Forbes: Rangers remain most valuable franchise followed by Leafs, Habs

The New York Rangers are the NHL's most valuable franchise for a fourth consecutive year, according to the latest estimate by Forbes.

TORONTO — The New York Rangers are the NHL's most valuable franchise for a fourth consecutive year, according to the latest estimate by Forbes.

The Rangers top the annual list of franchise valuations at US$1.55 billion, up three per cent over last year.

The Toronto Maple Leafs are second at $1.35 billion and Montreal Canadiens third at $1.3 billion, a four-per-cent increase for both clubs.

Original Six clubs make up the top five of the list, with the Chicago Blackhawks fourth at $1.05 billion and the Boston Bruins fifth at $925 million. The Detroit Red Wings are not far behind their Original Six cousins in eighth ($775 million) and have seen an 11-per-cent increase in value thanks to a new downtown arena.

Los Angeles (sixth, $810 million), Philadelphia (seventh, $800 million), Vancouver (ninth, $735 million) and Washington (10th, $725 million) round out the top 10. The Capitals enjoyed a league-best 16-per-cent boost in valuation over last year thanks to a run to its first ever Stanley Cup title.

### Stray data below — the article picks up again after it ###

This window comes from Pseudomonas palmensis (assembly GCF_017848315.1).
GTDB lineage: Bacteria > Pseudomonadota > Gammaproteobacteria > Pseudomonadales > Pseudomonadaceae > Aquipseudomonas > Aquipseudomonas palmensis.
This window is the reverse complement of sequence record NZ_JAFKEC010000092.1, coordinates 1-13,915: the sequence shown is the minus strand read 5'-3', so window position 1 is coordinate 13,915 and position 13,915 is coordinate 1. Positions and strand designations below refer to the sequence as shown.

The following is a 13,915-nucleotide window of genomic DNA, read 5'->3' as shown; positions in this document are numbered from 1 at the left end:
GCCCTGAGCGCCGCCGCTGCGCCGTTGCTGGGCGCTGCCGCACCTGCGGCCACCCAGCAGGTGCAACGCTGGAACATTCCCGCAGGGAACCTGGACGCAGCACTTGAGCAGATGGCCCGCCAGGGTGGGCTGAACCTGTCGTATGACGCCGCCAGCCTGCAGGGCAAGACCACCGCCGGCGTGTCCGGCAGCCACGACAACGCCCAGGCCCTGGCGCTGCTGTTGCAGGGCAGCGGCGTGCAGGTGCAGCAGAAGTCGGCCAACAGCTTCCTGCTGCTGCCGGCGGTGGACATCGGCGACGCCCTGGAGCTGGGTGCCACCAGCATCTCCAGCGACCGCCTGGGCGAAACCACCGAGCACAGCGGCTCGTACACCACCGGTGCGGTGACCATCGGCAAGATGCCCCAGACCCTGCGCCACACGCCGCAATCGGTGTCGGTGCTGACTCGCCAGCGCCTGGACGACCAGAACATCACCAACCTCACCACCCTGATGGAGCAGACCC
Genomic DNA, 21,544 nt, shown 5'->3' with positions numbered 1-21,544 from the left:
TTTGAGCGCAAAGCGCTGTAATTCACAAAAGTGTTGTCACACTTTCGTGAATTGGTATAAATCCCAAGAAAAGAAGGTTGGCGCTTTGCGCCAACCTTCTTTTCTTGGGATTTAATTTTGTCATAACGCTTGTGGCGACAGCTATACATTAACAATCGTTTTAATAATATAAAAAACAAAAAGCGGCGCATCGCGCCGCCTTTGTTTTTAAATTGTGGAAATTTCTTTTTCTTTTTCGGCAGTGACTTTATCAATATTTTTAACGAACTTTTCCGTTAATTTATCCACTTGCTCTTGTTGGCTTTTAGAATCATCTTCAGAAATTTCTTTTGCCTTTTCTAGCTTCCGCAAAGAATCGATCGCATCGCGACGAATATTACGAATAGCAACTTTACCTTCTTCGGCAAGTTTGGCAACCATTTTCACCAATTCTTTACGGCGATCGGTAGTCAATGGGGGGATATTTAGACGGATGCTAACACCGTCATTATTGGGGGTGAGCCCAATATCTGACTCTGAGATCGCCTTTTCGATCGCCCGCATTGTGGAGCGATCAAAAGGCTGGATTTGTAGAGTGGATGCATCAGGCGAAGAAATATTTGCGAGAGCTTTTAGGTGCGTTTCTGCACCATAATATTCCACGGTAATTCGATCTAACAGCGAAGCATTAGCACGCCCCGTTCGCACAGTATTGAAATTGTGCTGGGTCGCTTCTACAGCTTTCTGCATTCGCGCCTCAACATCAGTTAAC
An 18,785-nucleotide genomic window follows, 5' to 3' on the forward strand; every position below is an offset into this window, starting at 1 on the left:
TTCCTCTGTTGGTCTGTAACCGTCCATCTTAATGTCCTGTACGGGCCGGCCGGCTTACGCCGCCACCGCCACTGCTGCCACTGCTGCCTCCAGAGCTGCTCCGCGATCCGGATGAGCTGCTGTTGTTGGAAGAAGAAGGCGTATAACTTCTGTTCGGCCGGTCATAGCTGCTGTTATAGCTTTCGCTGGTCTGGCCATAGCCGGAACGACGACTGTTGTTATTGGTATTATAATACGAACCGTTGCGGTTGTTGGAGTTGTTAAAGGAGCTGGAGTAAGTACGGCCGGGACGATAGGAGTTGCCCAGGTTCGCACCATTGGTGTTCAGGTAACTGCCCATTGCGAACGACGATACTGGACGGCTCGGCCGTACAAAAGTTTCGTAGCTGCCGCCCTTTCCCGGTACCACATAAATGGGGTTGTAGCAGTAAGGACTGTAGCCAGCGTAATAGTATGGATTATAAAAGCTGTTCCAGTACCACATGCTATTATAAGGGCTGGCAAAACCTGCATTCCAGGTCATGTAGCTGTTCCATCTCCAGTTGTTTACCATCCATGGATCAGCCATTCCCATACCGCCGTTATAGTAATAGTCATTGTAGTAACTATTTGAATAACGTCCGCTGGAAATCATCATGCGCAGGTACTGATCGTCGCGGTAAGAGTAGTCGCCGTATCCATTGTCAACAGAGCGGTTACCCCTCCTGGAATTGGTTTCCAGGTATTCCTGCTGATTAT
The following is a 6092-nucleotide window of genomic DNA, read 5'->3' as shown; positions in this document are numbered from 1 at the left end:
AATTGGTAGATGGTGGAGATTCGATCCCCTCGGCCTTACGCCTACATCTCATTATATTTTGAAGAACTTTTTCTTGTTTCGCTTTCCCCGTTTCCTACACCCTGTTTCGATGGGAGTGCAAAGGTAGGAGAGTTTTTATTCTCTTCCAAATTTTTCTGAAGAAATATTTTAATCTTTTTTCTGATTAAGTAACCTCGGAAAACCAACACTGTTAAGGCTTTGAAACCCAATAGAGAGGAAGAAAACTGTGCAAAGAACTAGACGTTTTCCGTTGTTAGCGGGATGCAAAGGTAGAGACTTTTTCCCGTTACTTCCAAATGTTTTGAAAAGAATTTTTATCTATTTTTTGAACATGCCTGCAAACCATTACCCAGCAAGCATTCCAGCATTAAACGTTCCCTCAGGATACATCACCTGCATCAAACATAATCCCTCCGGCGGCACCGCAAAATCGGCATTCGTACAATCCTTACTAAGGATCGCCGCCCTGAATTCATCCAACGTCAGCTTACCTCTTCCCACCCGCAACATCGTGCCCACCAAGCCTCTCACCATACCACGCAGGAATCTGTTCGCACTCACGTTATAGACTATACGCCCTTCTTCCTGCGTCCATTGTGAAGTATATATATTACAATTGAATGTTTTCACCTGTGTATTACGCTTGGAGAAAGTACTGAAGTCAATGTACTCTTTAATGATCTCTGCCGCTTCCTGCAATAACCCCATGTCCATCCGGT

The Vegas Golden Knights had a 15-per-cent boost in value to $575 million, good for 12th in the league, after becoming the first expansion team to advance to the Cup final.

At the other end of the list are the Florida Panthers (30th, $295 million) and Arizona Coyotes (31st, $290 million). The clubs were the only two to lose value according to Forbes, down three per cent each.

The Canadian teams are rounded out by Edmonton (13th, $540 million), Calgary (20th, $450 million), Ottawa (23rd, $435 million) and Winnipeg (27th, $415 million). The Jets' value jumped 11 per cent thanks to the team's run to the Western Conference final.

According to the list, the value of the average NHL team rose six per cent during the past year, to a record $630 million.

The release of the list comes on the heels of the NHL approving a 32nd team in Seattle for a hefty expansion fee of $650 million.

The Canadian Press